what is missing, but it was the easier things I could add without
getting too crazy. The additions included the following items:
Most prominently, I added the "tophat"
Station Keeping Equipement (SKE) antenna to the upper forward
fuselage. I scratch built this antenna using sheet styrene and a
cross-section piece cut from an F-15 external fuel tank.
I investigated numerous reference
pictures I had taken to determine all the assorted blade antennae
around the fuselage. I added these from scratch using sheet styrene.
There are some external plumbing lines
on the outboard engine nacelles that I added with strip styrene.
I added the red rotating beacon lights under the fuselage and on top
of the tail using laminated sheet styrene that I later painted red.
I added the small blue formation
lights to the tops of the wings and fuselage using small platic card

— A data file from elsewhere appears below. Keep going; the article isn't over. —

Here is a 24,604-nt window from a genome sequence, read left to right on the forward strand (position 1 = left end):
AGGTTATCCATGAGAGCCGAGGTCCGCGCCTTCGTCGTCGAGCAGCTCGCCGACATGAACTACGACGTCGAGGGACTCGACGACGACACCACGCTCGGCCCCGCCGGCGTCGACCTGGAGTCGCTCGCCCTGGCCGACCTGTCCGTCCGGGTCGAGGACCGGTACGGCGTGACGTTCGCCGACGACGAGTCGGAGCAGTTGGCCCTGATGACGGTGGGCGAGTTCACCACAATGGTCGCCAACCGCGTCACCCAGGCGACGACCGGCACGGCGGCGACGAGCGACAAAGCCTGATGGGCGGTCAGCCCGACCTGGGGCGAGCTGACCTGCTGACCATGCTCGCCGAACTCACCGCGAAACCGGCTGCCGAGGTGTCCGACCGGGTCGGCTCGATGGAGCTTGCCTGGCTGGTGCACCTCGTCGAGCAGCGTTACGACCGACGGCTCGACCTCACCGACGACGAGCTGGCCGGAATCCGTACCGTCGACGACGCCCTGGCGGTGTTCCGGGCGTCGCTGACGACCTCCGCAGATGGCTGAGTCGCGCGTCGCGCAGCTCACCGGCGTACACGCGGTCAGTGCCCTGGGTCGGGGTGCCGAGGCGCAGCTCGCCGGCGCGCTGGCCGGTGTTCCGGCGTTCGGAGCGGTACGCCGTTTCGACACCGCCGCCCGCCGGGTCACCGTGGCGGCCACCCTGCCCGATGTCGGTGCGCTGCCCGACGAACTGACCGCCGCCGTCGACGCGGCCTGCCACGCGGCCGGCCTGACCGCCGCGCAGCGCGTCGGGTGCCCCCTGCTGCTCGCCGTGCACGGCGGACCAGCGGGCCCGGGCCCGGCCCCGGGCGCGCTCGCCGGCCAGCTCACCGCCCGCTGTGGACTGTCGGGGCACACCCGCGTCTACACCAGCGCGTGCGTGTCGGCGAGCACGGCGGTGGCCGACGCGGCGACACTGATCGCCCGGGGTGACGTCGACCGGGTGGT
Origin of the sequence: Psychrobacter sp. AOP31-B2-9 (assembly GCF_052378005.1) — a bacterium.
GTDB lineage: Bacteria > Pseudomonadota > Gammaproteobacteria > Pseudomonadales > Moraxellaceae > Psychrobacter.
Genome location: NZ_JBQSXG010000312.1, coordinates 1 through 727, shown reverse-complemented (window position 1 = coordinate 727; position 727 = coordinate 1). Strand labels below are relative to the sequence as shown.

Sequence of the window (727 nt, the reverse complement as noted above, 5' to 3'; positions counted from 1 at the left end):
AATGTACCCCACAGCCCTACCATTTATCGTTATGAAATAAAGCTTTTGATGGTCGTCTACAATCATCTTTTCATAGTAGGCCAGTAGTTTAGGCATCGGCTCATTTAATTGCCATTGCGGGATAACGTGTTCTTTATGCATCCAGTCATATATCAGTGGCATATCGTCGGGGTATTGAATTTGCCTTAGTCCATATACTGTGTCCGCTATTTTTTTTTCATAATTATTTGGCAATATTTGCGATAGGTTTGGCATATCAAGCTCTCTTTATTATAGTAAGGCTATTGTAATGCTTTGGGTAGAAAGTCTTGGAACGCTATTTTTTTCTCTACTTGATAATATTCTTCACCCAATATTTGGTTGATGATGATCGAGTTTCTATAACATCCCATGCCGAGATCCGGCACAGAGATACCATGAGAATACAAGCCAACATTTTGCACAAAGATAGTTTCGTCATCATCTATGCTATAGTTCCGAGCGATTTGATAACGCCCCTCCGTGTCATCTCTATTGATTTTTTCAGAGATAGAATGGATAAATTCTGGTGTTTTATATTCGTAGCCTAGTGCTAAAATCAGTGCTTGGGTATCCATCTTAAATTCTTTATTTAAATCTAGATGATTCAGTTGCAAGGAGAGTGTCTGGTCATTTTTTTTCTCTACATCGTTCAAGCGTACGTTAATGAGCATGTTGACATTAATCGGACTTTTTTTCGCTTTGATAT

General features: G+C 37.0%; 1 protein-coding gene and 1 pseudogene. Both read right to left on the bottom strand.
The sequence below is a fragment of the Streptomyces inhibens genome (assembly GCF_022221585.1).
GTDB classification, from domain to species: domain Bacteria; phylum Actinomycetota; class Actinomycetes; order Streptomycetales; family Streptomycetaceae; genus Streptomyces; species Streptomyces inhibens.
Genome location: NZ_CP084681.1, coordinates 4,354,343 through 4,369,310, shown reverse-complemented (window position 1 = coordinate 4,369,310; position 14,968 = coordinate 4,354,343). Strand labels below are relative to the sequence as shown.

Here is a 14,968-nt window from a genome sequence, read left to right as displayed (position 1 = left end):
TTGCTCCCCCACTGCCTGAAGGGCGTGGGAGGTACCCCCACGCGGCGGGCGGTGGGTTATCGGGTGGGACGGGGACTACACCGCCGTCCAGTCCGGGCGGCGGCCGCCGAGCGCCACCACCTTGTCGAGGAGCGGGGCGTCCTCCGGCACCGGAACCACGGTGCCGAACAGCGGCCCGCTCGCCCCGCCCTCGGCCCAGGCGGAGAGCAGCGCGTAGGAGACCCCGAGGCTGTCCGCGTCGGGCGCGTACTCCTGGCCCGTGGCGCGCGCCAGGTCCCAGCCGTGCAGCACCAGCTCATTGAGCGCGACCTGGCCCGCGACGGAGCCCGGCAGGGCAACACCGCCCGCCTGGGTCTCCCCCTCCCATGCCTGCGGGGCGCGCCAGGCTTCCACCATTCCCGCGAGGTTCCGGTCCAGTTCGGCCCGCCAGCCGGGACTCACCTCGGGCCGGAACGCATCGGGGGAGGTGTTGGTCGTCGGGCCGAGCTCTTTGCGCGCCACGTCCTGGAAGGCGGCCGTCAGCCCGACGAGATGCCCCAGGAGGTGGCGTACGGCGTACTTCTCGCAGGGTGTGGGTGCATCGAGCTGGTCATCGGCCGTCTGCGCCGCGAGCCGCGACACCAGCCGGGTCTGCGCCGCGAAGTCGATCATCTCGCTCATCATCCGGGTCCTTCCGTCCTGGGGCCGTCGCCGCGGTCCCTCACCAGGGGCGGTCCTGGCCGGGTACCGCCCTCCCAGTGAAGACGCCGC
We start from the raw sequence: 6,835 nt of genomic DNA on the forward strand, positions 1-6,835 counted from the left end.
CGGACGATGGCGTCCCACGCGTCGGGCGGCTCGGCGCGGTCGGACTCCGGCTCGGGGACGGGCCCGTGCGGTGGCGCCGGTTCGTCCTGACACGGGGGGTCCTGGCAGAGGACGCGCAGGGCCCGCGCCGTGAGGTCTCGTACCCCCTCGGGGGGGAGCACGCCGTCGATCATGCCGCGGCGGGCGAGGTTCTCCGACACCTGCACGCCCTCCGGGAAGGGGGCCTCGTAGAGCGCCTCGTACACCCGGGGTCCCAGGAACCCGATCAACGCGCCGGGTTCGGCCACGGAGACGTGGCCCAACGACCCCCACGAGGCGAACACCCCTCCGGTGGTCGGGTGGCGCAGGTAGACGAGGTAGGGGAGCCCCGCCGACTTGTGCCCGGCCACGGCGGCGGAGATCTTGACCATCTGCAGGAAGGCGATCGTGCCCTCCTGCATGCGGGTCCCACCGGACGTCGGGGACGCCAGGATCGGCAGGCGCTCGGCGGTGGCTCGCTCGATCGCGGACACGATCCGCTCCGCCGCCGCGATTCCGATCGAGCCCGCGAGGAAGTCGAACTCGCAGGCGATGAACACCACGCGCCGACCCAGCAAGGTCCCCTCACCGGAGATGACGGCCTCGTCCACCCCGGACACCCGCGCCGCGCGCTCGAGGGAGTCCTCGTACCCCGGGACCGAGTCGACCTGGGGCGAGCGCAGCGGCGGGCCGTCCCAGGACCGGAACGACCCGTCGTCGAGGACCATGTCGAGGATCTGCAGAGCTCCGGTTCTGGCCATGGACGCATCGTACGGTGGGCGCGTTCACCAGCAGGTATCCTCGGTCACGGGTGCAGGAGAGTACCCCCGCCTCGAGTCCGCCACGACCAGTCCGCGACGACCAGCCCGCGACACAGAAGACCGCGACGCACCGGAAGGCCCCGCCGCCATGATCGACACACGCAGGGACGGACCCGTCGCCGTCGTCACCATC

disks the I punched out with my Waldron punch set.
I added all the static discharger
"whiskers" to the trailing edges of the wings and tail using thin
fishing line inserted into holes I drilled into the trailing edges.
I added the line antennae running from
the forward fuselage to the upper tail leading edge.
The last "extra" I did to the model was to incorporate wire eyelets
in the wings and forward fuselage to use as hanging points for the
model. These are visible in the pictures of the model.
Camouflage and Markings
I used Testors Model Master paints exclusively on this model.
Camouflage is the standard European II scheme (for the C-130)
with Dark Green (F.S.34079), Medium Green (F.S.34102), and Gunship
Gray (F.S.36118). This is similar to the European II scheme applied
to F-4 Phantom IIs only the Phantoms used European Gray (F.S.36081)
as the gray color. Of the two schemes on the C-130, European I and